In a story published in February ("Street Cred"), we updated readers on the growth and expansion of powers in the state Office of the Inspector General.
In a story published in February ("Street Cred"), we updated readers on the growth and expansion of powers in the state Office of the Inspector General. Due to a revamp ushered in by Gov. Bobby Jindal, the office now has the statutory authority to investigate every corner of state government, including the executive branch, and investigators can subpoena almost anyone and have access to confidential law enforcement databases.
It's a far cry from the group of glorified auditors that started the office under former Gov. Buddy Roemer. Most notably, the story revealed how the office has even taken on some authorities that lawmakers never intended.
Even though Act 831 of the 2008 regular session clearly states that the office's new duties "shall not include arrest powers," seven IG employees, including Inspector General Stephen Street, were granted special officer commissions last year from the Louisiana State Police, which gives them full arrest powers.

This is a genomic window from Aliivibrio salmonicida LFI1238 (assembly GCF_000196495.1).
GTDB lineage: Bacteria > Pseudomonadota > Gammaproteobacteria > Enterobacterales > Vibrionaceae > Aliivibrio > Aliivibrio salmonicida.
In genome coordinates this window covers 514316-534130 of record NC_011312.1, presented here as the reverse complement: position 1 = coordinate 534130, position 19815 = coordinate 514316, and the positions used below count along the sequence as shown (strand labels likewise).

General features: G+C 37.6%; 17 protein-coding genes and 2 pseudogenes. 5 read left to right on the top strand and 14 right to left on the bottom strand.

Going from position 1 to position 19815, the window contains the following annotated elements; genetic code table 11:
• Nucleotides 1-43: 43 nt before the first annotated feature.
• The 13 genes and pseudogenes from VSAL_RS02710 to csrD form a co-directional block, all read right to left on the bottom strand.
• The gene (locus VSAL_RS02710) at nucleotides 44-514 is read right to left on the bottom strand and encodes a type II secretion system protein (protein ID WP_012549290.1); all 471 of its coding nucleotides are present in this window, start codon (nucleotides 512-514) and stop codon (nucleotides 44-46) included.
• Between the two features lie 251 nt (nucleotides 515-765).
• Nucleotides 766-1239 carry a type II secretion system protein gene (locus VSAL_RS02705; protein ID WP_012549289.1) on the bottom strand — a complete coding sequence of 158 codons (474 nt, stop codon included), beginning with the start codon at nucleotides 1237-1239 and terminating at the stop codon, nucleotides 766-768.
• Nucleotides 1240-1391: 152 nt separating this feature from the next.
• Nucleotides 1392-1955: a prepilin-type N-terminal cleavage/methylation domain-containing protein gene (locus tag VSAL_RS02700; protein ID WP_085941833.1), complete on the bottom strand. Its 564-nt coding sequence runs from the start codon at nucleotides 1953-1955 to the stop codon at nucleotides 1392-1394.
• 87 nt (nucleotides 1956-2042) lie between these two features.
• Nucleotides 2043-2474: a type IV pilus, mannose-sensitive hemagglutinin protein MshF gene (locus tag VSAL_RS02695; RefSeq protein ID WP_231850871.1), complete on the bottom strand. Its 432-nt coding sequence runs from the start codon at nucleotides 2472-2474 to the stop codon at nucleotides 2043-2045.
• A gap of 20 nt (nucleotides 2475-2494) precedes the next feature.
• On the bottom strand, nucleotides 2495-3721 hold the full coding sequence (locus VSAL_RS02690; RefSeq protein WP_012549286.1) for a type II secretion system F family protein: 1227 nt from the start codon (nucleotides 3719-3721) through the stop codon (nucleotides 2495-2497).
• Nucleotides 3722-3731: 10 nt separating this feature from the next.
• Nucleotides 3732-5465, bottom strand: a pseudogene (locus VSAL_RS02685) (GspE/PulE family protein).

In response, Street said at the time that lawmakers may want to take another look at the law and he has no intentions of allowing arrests to be made.
While no related bill has been filed yet for the ongoing regular session, there is Senate Bill 423 by Sen. Mike Walsworth, R-West Monroe, which "provides for reserve investigators in the Louisiana Inspector General's Office." Basically, the proposed law would allow Street to hire and fire "former investigators and law enforcement persons as reserve investigators."
The gig wouldn't be a paid position, but the state would have to reimburse "expenses incurred during the course and scope of performing their official duties." Appointments would be for one year and could be renewed annually.
Finally, the legislation would allow each reserve investigator to "apply to the superintendent of state police for a special officer's commission" the same commission that grants arresting powers and runs contradictory to the office's legislative intent.
Walsworth's bill has been referred to the Senate and Governmental Affairs Committee, but has not yet been scheduled for a hearing.